Almost a week since the fights between the Taliban and the Afghan security forces started in Helmand, Emergency, a medical non-governmental organisation (NGO), said their surgical centres in Lashkar Gah have reached capacity.
“Our Surgical Centre for War Victims in Lashkar-Gah is now saturated,” the organisation said in a press release on Friday. “We have already added emergency beds and now are only able to admit the most seriously injured patients, while referring those with minor injuries to other hospitals.”
Médecins Sans Frontières (MSF) also said that the main trauma centre has been under pressure and the Boost Provincial Hospital has been acting as an overflow facility to respond to the crisis.
Since Oct.11, Emergency says they have received 132 patients with war injuries as the security situation deteriorated and fighting intensified.
“Civilians are paying the price for this offensive, trapped by the crossfire and often hit by mortars, rockets and grenades. Most of the patients we are currently admitting to the hospital suffer complicated injuries, which require complex surgery and a long hospital stay,” said Marco Puntin, Programme Coordinator in Afghanistan.
The NGO noted that all the main roads connecting the city of Lashkar Gah to the rest of the country remain blocked, and telephone communications with the area are extremely difficult.
“The gap between the raised hopes of the peace negotiations in Doha and the harrowing daily reality of those who have seen their lives destroyed by fighting is abysmal,” the NGO said.
Taliban to re-set commitments bring violence down
The U.S. Special Representative for Afghanistan Reconciliation Zalmay Khalilzad said on Thursday that an agreement had been struck with the Taliban to “re-set” their commitments under their bilateral deal signed in February.
Khalilzad tweeted that he and commander of the U.S. forces and NATO Resolute Support, Gen. Scott Miller, held several meetings with the Taliban.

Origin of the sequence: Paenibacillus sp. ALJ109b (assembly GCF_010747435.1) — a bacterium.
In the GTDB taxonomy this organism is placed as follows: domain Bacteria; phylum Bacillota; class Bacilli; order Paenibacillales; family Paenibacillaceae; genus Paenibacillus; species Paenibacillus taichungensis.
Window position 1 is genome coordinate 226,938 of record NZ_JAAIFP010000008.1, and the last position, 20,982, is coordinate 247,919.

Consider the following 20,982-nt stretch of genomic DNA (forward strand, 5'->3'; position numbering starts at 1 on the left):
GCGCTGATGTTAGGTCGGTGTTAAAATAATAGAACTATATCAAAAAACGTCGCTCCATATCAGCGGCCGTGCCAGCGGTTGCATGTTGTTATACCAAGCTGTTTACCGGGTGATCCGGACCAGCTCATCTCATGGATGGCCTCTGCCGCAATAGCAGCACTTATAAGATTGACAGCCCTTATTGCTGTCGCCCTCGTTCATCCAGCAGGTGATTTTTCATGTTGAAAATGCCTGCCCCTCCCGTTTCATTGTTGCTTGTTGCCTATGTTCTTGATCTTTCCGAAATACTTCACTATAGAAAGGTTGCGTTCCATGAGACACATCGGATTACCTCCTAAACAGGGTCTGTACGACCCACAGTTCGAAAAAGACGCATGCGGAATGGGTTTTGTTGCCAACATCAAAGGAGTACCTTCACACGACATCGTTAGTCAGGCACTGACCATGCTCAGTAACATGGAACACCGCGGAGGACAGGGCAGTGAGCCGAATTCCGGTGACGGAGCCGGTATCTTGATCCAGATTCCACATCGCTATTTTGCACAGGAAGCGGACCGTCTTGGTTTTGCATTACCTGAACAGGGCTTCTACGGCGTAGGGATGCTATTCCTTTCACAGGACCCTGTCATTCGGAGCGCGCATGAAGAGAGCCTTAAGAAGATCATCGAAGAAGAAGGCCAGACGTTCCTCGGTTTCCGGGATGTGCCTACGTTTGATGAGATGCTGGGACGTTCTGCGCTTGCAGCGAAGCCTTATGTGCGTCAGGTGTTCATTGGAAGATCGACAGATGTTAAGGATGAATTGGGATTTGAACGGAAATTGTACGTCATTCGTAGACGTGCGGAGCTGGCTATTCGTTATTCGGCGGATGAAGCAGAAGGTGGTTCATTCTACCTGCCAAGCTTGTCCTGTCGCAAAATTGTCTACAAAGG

“We agreed to re-set actions by strictly adhering to the implementation of all elements of the U.S.-Taliban Agreement and all commitments made,” he said. “This means reduced numbers of operations. At present too many Afghans are dying. With the re-set, we expect that number to drop significantly.”
However, the Taliban also tweeted their version of the meetings with Khalilzad and said that both sides “emphasized the importance of the agreement” and talked about its “good implementation.”
“Likewise, the two sides generally ought to put the attention to their responsibilities and strive that the agreement is well and fully implemented,” Taliban’s political office spokesperson Naeem Wardak tweeted.
His tweet provided no clarity on which facets of the agreement were being discussed.
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On Thursday, Helmand Gov. Yasin Khan said foreign fighters associated with Al Qaeda, and Jaish-e-Mohammed (JeM) and Lashkar-e-Taiba (LeT) are supporting the Taliban by providing military training and bomb-making knowledge in the province.
Former intelligence chief Rahmatullah Nabil had previously stated that the groups in Helmand are under the influence of Iran.